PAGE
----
Added note, February 2006 :
Little was ever written about Progressive Axonopathy. I present this single article, not because it gives much detail about the disease, but because it gives some idea of the efforts that were made to deal with the problem. Strict adherence to the breeding recommendations by breeders resulted in a cessation of all new cases of PA after 1982. As a consequence all further research plans for Boxer PA had to be aborted. Much of Dr Griffiths’ research on neurological disease was thereafter conducted upon corresponding inherited disease conditions in laboratory mice and these studies were notably successful.
Full details of the PA control scheme may be found on the Breed Council website under Health and PA (http://www.boxerbreedcouncil.co.uk/).
Just about everything we breeders can do to rid the Boxer of the inherited disease of the nervous system known a Progressive Axonopathy, or PA, has now been done. With the help of the Breed Council pamphlet all the information presently known about PA has been circulated widely, not only in this country, but also abroad. A control scheme has been formulated and widely accepted. Lists of all known carriers have been made available through Clubs and Breed Council. The veterinary profession has been alerted so that all possible new cases may be referred to specified diagnostic clinics and, if positive diagnoses are made, pedigree information can be sent to Breed Council. The procedures are working and by these means alone the dangers of PA to the breed in this country should become thing of the past if breeders continue to breed prudently; but it will take several years before we can breathe easily. For the present, however, things look good; we only had four affected litters in 1982, all of which were detected in the first half of the year.
However successful the genetic means of PA control may prove, there are developments of another kind which may further help eradicate the disease. Dr Ian Griffiths has obtained a grant from the Wellcome Foundation to allow him to do research on PA. Substantial funds which will help this work have also been raised by Boxer breeders. The project has two objectives; one is to develop a diagnostic test for PA in the baby puppy (under three months), the other is to find out how the disease starts, hopefully then to detect the basic biochemical defect and develop a test which will allow carriers to be distinguished from non-carriers. The latter will require the examination of very young pups perhaps only a few days old.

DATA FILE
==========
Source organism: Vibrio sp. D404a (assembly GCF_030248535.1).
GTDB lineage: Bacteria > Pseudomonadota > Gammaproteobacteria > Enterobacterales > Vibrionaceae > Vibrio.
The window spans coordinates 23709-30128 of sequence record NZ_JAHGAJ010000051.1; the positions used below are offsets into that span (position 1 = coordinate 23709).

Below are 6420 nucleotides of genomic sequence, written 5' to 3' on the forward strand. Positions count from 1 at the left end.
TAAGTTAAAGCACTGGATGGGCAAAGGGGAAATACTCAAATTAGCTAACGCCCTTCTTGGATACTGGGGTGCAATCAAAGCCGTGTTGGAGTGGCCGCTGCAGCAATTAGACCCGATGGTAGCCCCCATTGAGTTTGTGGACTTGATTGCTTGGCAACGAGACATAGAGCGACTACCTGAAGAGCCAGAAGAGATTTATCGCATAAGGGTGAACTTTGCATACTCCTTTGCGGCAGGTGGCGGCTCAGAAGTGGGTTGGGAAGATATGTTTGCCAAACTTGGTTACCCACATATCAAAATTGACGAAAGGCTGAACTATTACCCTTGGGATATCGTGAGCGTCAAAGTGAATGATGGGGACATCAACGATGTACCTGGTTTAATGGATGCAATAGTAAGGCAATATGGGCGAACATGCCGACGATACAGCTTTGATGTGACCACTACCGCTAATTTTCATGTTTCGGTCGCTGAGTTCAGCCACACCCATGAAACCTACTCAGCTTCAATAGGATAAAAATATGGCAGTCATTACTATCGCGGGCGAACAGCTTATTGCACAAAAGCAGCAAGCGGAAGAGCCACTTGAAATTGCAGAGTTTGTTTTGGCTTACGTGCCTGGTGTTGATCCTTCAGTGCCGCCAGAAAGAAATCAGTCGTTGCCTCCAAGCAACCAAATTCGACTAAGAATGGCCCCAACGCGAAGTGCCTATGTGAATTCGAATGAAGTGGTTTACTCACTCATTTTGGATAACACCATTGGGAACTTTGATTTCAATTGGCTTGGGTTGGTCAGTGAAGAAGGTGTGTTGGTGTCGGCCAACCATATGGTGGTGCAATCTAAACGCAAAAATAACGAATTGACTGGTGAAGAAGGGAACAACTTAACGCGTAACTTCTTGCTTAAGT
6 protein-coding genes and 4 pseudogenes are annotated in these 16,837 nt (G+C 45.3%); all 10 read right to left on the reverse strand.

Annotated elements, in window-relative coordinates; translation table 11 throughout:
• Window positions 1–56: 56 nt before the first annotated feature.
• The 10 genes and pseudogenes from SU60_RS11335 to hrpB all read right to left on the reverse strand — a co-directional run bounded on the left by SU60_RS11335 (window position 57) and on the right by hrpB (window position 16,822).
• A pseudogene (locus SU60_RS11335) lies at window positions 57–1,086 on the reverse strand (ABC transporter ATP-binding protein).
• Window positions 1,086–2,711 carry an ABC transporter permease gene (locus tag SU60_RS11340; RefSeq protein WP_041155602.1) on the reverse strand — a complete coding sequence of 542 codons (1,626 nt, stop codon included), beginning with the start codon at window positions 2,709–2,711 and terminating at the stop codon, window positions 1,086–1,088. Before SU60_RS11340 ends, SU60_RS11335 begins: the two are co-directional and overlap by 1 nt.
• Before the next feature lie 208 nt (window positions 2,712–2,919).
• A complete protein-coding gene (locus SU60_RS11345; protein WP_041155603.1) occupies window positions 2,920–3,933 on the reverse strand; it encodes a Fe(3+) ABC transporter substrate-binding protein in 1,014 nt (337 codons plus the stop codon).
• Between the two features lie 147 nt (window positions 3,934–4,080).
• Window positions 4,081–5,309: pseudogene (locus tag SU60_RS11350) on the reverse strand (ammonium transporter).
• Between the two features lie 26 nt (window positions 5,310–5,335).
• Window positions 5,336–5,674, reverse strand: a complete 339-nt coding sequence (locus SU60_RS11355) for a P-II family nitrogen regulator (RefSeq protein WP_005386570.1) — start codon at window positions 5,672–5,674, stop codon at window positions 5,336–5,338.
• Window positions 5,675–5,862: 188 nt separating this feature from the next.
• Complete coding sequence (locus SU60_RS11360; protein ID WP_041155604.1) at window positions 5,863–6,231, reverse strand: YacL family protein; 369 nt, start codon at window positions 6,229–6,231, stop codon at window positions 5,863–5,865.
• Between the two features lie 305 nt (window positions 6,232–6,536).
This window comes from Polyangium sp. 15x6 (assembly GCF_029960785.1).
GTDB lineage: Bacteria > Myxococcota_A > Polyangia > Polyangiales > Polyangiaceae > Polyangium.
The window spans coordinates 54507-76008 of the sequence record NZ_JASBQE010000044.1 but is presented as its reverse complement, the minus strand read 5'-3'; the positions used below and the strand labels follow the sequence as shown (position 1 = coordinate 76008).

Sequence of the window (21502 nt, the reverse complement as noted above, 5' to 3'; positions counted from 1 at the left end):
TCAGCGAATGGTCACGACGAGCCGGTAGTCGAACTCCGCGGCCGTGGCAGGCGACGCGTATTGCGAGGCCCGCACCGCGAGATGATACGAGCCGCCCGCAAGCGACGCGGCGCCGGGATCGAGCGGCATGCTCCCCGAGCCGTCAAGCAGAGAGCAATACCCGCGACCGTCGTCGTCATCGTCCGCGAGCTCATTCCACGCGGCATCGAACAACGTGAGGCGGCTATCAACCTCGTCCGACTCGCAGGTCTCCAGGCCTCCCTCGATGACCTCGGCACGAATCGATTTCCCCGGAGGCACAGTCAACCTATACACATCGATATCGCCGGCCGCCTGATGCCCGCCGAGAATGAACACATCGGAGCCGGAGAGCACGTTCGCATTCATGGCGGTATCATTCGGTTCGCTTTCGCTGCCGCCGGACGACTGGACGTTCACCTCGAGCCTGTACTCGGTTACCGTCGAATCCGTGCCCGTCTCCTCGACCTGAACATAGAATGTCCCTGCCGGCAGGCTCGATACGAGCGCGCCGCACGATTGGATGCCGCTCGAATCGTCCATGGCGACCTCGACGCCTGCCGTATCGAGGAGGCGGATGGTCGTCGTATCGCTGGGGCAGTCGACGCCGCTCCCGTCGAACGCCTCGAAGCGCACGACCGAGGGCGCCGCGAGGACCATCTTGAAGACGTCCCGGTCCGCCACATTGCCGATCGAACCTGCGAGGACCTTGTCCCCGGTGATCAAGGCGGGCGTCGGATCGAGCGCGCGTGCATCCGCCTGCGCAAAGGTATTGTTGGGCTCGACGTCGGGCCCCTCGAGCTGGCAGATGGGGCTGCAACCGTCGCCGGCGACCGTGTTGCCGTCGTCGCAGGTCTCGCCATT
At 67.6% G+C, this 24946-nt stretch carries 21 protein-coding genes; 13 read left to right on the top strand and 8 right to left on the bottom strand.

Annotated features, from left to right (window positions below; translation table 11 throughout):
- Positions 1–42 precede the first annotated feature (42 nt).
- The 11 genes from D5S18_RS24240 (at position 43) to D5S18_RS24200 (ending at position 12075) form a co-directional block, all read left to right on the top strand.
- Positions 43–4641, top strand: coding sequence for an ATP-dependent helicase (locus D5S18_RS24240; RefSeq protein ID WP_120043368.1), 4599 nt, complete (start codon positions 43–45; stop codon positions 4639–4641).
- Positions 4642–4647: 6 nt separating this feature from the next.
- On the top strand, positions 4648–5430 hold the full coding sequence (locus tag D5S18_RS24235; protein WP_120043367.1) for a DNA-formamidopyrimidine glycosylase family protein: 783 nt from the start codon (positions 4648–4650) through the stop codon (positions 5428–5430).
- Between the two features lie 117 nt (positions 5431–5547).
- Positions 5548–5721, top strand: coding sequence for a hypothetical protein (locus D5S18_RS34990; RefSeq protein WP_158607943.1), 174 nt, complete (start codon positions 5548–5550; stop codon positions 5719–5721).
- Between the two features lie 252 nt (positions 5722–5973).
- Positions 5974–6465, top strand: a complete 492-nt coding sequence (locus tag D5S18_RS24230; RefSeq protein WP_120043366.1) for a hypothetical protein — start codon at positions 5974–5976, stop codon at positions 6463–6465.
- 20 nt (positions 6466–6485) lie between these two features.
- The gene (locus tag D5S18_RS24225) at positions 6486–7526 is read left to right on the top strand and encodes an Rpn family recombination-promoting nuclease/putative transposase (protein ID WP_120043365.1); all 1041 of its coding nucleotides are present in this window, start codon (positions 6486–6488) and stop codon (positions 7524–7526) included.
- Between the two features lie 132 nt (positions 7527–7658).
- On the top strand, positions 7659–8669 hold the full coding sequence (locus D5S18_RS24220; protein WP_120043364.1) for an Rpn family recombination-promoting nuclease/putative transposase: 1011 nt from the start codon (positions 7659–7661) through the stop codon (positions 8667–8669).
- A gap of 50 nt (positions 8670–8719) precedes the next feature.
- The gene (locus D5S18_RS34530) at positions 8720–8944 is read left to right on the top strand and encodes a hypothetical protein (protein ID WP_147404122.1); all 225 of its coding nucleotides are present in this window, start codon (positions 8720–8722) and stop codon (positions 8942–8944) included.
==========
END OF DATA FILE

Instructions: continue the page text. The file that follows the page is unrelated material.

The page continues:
The research work has already commenced and was made possible only by cooperation from Boxer breeders. The events that have taken place so far are as follows:
a). One litter from the mating of two carriers has been purposely bred for this research and a second litter from two other carriers is due in February.
b). The first bitch was taken up to Scotland and whelped by a Scottish breeder who subsequently reared the litter.
c). Dr Griffiths examined the pups when they were one month old and then every two weeks thereafter until they were three months old using clinical tests (shown on the PA film) and electrophysiological tests (described in the talks on PA). The results have proved very promising; three of the ten pups in the litter were recognized as having different nerve conduction times from the others very early on and all three have since developed clinical signs of PA. These pups are still being observed but the remainder of the litter have been declared normal and each of these has now been homed.
The next litter will be similarly handled but tests will begin at an earlier age and, if abnormal nerve conduction times are seen in any pups, PA will be suspected and they will be put down for detailed histological examination. A normal pup may also be similarly put down to show the normal situation in a Boxer of this age. Other normal pups will be homed as before.
For the continuation of the research two or three other PA litters will need to be bred. We Boxer breeders have to supply these if we want the answers to be obtained. We can, however, already conclude from the research on the first litter that one of the objectives has already been achieved. We now have an early diagnostic test for PA.
There is no doubt that this research will cause conflicting emotions among breeders. The need to produce and then put down PA pups may seem heartless but one hopes that the research may be considered justifiable if it provides the chance of developing a test for PA carriers. It should be emphasised that the tests carried out by Dr Griffiths cause no pain. The pups are given a light anaesthetic to keep them still while the electrophysiological tests are being carried out, just as for an X-ray examination, and from experience with the first litter, the pups suffer absolutely no after effects.
The PA saga has been brief. With careful breeding the disease as a serious problem could become a thing of the past within a few years; but, if we can provide a few PA litters for research and if the research is successful i producing a diagnostic test for the carrier, PA could soon be behind us forever. The outcome of both approaches however is pretty much in our own hands.